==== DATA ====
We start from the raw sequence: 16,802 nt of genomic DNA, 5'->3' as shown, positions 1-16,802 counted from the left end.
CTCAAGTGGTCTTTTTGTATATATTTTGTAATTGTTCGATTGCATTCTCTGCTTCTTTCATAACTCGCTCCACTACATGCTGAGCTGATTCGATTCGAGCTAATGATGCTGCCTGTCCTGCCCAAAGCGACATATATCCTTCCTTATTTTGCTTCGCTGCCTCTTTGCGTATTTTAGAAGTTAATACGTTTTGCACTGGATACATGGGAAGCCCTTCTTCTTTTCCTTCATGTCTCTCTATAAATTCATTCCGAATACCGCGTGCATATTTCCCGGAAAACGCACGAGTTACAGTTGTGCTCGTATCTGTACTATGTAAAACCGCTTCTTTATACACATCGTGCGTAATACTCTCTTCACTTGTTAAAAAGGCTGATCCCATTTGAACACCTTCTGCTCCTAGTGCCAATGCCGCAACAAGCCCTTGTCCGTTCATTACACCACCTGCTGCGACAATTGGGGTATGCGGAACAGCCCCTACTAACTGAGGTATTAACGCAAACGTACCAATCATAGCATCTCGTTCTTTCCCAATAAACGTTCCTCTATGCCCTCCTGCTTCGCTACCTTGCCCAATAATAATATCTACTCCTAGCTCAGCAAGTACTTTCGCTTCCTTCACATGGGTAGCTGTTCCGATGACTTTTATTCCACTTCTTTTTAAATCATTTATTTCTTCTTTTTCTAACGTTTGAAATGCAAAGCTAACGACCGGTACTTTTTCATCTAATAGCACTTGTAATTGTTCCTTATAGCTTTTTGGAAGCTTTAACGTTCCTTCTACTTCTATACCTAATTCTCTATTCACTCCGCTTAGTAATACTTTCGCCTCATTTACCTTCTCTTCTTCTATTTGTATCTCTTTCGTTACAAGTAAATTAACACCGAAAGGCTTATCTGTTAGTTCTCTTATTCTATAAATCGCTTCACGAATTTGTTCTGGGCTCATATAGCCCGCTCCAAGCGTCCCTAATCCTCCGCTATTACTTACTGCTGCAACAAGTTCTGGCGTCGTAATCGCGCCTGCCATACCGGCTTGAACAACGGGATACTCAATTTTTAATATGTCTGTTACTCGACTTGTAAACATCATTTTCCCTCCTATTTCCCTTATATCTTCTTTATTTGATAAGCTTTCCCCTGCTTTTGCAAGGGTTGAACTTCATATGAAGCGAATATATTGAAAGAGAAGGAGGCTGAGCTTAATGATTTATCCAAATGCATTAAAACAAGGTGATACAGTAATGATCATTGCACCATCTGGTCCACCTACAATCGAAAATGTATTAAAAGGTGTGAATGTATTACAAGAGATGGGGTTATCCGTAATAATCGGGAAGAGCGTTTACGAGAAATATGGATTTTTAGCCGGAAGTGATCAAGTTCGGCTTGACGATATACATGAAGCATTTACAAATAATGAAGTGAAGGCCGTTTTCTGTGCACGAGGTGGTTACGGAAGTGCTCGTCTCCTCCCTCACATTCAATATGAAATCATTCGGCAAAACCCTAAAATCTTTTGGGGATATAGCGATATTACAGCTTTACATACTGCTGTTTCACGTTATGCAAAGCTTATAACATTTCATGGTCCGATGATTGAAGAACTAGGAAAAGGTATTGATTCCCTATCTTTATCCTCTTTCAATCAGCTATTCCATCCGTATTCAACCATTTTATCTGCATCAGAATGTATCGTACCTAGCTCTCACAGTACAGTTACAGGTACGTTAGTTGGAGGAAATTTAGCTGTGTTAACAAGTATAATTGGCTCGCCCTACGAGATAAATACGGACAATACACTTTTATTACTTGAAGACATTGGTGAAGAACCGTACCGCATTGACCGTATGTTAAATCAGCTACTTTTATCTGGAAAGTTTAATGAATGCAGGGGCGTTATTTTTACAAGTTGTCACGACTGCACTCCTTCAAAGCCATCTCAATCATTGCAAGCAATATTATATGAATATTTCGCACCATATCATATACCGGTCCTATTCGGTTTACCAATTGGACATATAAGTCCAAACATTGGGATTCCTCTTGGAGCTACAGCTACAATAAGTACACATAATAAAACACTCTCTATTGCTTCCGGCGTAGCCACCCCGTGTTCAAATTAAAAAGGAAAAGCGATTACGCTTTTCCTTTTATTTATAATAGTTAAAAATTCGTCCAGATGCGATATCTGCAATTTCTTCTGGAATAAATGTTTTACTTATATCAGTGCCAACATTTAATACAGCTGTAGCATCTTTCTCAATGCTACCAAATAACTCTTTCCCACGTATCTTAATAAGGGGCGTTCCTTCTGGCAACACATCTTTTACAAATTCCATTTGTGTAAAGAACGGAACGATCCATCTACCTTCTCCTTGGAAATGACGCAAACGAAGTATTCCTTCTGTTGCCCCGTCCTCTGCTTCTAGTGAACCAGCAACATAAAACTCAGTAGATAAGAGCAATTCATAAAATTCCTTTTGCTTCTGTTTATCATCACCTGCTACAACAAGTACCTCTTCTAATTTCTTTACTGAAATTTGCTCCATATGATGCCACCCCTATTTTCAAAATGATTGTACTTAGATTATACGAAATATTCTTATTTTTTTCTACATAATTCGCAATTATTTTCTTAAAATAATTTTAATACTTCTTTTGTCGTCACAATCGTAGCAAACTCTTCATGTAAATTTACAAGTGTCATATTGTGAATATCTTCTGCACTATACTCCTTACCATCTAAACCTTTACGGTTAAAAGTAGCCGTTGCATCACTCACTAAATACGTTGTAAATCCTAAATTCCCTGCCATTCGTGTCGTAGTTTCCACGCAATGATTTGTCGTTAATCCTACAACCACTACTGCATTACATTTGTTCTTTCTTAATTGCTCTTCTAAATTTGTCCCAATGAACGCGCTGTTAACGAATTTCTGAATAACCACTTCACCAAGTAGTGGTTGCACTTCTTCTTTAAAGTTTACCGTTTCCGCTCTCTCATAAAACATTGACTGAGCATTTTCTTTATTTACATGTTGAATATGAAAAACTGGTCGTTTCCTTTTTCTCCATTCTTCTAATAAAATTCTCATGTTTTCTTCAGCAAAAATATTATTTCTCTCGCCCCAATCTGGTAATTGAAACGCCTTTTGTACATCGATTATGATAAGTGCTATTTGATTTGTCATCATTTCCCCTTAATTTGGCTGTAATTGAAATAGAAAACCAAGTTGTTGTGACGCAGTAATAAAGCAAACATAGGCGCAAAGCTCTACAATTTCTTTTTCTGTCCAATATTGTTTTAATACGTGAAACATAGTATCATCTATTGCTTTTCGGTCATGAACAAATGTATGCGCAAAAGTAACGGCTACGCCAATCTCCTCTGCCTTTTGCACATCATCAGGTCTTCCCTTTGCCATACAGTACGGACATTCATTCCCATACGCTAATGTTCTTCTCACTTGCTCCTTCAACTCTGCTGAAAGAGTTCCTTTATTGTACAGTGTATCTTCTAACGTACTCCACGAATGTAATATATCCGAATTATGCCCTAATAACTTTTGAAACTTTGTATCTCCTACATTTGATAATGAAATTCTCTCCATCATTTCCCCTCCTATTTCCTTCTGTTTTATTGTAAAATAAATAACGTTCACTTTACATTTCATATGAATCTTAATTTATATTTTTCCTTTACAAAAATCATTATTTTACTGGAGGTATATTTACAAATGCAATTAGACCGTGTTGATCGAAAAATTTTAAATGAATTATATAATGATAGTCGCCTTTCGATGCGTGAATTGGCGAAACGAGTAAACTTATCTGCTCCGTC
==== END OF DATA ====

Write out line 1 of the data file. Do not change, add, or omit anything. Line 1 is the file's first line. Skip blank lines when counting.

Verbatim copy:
We start from the raw sequence: 16,802 nt of genomic DNA, 5'->3' as shown, positions 1-16,802 counted from the left end.